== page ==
As states grapple with the coronavirus pandemic, they are adopting different responses and seeing different outcomes. This has led to peaks and valleys in the number of new cases in each state since early April.
Cases inside state prison systems tell a similar story, but more dramatically. COVID-19 cases continue to rise among incarcerated people and corrections staff who live and work in state prisons, and the trajectory largely follows that of the general population. July, in particular, was marked by a sharp increase in new COVID-19 cases, especially among people who work in state correctional facilities.
Here are three takeaways from The Council of State Governments Justice Center’s latest analysis:
1. Various state-level shelter-in-place orders in April and May appeared to contain and curb the outbreak in state prisons for both incarcerated people and corrections staff; however, as these orders were lifted, new COVID-19 cases increased across the board.
2. While four times as many incarcerated people have contracted COVID-19 as compared with corrections staff, cases are growing fastest among corrections staff.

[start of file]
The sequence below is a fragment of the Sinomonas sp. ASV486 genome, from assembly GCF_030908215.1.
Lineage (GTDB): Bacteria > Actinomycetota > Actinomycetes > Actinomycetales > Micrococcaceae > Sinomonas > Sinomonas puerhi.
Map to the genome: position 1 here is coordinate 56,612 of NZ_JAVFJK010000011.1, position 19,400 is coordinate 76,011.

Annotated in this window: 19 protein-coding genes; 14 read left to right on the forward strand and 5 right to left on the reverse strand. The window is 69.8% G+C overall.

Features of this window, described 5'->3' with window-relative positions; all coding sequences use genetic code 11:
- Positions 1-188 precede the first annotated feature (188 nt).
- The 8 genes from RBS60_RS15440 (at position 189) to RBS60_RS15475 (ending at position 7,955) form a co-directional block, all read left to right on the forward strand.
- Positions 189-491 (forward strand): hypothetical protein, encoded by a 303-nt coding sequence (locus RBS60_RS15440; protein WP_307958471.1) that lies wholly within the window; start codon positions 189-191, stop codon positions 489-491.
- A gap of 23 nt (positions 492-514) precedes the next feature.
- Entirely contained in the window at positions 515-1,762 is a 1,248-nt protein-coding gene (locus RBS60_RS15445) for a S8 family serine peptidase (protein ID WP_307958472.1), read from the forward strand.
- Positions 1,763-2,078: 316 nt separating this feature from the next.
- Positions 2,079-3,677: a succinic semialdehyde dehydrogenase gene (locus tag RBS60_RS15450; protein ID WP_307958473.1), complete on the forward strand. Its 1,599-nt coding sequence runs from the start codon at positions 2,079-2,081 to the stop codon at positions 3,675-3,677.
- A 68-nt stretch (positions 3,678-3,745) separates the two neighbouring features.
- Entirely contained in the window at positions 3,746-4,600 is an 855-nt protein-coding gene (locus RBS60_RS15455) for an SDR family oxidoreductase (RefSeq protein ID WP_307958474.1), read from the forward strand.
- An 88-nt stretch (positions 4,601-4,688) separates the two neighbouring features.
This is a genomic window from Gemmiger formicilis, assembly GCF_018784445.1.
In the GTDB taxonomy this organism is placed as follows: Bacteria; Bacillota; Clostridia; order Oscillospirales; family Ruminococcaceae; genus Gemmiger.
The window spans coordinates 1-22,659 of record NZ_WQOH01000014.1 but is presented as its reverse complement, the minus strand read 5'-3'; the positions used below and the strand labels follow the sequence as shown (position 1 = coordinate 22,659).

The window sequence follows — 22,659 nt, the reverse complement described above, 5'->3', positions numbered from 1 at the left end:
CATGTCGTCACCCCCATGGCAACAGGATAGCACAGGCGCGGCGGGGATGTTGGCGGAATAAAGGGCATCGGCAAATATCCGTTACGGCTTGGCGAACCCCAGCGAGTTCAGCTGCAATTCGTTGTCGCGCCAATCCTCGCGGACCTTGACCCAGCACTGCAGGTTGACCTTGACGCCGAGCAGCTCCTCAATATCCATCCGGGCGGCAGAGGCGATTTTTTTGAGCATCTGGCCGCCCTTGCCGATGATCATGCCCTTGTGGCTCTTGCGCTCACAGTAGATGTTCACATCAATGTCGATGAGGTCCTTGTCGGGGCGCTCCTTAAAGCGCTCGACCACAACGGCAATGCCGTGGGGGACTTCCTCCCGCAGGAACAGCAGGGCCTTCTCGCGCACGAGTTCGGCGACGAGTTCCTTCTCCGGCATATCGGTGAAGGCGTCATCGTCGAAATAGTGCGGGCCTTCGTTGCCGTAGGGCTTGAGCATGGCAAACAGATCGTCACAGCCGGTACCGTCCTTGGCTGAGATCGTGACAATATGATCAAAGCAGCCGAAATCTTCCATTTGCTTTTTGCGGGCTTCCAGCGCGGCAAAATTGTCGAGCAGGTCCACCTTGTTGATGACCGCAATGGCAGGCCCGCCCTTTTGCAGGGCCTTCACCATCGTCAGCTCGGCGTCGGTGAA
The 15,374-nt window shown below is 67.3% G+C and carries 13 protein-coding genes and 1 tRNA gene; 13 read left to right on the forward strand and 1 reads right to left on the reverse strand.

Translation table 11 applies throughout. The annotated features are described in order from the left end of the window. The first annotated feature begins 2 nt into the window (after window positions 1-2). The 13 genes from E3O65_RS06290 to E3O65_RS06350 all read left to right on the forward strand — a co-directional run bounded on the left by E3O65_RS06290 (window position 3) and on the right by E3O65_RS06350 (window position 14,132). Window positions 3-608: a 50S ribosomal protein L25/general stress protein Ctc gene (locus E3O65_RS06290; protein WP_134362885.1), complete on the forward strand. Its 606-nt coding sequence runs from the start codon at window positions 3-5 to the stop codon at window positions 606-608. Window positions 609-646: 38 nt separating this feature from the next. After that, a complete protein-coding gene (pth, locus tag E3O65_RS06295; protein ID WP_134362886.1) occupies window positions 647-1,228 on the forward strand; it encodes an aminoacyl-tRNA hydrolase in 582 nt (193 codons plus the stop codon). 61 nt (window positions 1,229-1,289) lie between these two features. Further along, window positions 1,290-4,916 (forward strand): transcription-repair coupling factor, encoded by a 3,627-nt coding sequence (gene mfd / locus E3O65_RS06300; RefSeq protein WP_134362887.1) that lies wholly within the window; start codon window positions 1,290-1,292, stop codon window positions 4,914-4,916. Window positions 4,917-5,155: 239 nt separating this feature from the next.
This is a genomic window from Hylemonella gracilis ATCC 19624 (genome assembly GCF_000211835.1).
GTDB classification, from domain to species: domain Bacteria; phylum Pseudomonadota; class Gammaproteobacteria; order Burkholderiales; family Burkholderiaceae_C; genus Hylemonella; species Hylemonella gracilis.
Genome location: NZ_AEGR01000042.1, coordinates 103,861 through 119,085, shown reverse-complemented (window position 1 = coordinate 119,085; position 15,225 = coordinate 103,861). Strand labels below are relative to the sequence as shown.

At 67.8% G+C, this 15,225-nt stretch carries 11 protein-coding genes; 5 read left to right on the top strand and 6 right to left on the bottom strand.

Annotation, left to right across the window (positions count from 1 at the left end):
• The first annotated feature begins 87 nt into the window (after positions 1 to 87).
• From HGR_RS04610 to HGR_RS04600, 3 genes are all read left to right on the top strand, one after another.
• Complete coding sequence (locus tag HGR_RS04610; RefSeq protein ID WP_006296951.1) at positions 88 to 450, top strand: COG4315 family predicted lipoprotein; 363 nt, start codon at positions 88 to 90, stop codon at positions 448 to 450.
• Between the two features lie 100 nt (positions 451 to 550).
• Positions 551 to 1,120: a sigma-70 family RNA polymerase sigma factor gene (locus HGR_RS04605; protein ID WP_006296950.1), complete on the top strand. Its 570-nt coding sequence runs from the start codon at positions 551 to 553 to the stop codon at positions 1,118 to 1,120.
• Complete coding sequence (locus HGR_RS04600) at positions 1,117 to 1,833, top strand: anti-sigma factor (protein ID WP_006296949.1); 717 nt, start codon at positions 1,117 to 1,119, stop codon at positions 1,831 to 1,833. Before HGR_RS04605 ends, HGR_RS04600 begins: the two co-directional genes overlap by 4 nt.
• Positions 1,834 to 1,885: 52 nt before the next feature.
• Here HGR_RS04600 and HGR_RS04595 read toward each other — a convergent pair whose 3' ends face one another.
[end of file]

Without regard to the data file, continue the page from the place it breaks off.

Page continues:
In July, the number of new cases among corrections staff was 3.6 times the number of new cases in June. Among people incarcerated in state prisons, there were 2.9 times as many new cases in July than in June, and in the general U.S. population there were 2.3 times as many new cases in July than in June.
The rate of growth in new cases among corrections staff is worrying not only because of the hardships they may face as a result, but also because as more staff get sick, they’ll potentially bring COVID-19 behind the walls. In addition, many state departments of corrections are already understaffed, and sick employees could contribute to that pressure.
3. Between July 26 and August 9, the total number of reported COVID-19 cases among people incarcerated in state prisons grew by over 17,000.
As of July 26, there were 64,208 total reported COVID-19 cases in state prisons, and by August 9 there were 81,717—an increase of 17,509 reported cases. Cases also increased among corrections staff: 17,608 corrections staff were reported to have the virus on August 9 vs. 14,730 on July 26, an increase of 2,878. These totals represent a cumulative count since the start of the pandemic.
A new training program will help law enforcement agencies transform their juvenile probation programs to adopt more developmentally…Read More
Last year, Massachusetts passed legislation representing the most significant changes to the state’s criminal justice system in decades.…Read More
The Restitution Resource Center will help states improve the quality of their restitution systems by providing a central…Read More
A new training program will help law enforcement agencies transform their juvenile…Read More
Last year, Massachusetts passed legislation representing the most significant changes to the…Read More
The Restitution Resource Center will help states improve the quality of their…Read More
A conversation with U.S. Department of Education Assistant Secretary Scott Stump explores…Read More